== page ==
Archer gives cliché a new lease of life

The Star Early Edition - - OPINION & ANALYSIS -

IF YOU take to heart the laments of gram­mar­i­ans and any­one else with a pedan­tic ob­ses­sion for word us­age, you will have gath­ered what a much-ma­ligned word “cliché” is.

We’re urged to avoid the cliché like the plague, but af­ter read­ing no less an author­ity on English prose than Jef­frey Archer in Cometh the Hour, I am of the view that the cliche can be given a new lease of life. He gar­nishes his hack­neyed phrases to bring them back to life.

He writes: “What John Buchan once de­scribed as be­ing be­tween a rock and a hard place…”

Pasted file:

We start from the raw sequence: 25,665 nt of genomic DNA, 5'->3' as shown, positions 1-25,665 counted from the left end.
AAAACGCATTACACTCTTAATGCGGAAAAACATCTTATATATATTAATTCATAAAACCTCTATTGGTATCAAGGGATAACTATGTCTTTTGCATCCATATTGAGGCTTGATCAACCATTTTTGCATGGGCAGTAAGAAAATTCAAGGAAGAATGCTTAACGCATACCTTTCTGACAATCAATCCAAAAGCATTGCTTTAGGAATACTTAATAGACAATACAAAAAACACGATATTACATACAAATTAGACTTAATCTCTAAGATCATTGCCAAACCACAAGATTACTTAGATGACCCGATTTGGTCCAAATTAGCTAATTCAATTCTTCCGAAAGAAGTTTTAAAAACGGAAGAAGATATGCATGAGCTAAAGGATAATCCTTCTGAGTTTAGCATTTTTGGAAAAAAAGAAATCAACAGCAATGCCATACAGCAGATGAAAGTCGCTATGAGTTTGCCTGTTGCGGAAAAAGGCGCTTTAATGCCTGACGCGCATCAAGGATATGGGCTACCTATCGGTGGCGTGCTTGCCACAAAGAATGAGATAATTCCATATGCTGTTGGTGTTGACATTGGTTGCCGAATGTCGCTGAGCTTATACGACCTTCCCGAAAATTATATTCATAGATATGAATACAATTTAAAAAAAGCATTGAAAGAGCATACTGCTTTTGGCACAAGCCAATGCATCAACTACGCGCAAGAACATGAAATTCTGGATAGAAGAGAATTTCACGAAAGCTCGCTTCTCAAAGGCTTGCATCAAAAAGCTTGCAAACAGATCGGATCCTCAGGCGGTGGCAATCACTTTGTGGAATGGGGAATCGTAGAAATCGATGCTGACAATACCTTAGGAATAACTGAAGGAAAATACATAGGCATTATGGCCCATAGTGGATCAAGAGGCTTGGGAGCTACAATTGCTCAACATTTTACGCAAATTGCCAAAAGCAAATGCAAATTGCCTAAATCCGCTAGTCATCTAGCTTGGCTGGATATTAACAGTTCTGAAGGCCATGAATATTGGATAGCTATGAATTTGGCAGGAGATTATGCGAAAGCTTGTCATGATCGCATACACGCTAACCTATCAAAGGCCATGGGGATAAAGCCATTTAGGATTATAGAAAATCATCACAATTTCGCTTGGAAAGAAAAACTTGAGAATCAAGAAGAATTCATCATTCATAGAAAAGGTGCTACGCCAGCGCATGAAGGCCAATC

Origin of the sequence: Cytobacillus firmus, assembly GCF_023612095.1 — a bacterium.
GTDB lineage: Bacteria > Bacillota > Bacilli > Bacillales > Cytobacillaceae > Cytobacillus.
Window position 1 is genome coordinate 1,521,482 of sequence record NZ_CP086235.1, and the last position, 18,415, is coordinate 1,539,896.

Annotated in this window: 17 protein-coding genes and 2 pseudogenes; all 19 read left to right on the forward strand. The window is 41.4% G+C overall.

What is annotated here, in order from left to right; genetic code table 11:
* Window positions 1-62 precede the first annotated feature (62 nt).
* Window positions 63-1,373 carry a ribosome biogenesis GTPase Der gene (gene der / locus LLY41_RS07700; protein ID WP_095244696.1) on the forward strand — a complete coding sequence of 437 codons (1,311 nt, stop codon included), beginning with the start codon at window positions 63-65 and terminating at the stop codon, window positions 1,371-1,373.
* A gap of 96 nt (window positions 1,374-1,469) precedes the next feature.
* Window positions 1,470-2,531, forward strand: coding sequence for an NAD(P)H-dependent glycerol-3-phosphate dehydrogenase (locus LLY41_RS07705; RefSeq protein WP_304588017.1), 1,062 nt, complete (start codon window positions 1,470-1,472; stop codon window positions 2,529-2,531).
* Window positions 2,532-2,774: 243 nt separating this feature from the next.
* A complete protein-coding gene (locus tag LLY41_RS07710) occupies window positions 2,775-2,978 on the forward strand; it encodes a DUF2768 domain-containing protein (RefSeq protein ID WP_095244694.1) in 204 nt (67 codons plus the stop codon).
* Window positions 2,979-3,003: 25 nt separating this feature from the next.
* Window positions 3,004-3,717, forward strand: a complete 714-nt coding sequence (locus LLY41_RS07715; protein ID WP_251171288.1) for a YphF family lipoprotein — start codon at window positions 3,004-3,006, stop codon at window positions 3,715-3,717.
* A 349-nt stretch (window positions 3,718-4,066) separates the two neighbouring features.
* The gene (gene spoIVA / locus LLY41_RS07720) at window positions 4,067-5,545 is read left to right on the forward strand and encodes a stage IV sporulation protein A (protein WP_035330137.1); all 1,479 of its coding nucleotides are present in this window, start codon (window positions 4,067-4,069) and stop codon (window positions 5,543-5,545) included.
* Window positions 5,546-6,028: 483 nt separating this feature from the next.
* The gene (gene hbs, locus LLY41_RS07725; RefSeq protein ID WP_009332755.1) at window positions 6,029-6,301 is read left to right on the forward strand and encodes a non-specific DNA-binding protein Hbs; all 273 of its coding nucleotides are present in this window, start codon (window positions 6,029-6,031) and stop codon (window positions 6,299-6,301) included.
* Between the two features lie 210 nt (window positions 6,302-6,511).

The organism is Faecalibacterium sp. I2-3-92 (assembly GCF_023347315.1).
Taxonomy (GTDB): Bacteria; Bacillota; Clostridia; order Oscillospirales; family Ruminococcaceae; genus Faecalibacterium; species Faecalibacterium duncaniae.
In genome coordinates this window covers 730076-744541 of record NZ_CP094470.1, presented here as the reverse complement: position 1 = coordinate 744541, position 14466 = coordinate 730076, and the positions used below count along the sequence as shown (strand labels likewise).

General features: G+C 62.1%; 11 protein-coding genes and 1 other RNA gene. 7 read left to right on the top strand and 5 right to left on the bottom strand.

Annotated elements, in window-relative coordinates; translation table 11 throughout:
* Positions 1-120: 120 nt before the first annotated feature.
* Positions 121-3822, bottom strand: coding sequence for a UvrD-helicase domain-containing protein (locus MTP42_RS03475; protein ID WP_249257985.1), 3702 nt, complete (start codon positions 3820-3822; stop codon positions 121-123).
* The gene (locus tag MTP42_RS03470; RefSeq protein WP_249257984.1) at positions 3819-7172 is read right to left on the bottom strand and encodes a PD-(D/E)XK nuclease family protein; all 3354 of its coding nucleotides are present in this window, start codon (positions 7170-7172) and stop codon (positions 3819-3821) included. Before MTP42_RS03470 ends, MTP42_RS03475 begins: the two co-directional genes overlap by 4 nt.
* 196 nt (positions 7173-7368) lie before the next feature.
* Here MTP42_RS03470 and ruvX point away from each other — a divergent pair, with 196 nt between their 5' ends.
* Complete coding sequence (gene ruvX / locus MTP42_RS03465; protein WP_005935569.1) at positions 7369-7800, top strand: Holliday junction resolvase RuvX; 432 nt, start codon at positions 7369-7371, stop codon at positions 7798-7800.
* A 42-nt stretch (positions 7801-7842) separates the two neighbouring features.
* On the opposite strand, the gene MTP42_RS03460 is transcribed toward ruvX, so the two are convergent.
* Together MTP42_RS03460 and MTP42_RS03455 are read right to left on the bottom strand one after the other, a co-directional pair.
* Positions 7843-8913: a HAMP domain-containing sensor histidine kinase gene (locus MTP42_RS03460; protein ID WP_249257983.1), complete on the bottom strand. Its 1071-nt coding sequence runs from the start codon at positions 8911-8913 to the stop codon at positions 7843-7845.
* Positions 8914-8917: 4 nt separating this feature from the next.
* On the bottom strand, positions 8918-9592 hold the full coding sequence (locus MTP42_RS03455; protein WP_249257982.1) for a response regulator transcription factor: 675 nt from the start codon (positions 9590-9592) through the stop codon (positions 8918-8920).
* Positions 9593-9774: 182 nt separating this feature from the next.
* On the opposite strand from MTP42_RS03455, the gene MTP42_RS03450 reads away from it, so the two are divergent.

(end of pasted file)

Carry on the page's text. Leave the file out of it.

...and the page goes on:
An­other Archer gem: “Ap­par­ently obliv­i­ous to what was go­ing on around him, Ted Heath, like Nero, went on play­ing his fid­dle.”

Nero is said to have played his mu­sic while fire de­stroyed 70 per­cent of Rome.

Archer scat­ters his clichés ac­cord­ing to his want through­out his book.

In vogue ap­pears to be “drain­ing the swamp” and new words such as blesser, sleep­ist, twar, etc.

Some­where in the book you will come across this line: “As Stalin mem­o­rably said, com­rade, tell a lie of­ten enough and it be­comes the truth.” Beau­ti­ful! On page 374 he says: “Harry was made aware for the first time what ‘off the hook’ re­ally meant.”

Of course, this is in ref­er­ence to the ring­ing of the tele­phone.

Long live the cliché in all its beauty!

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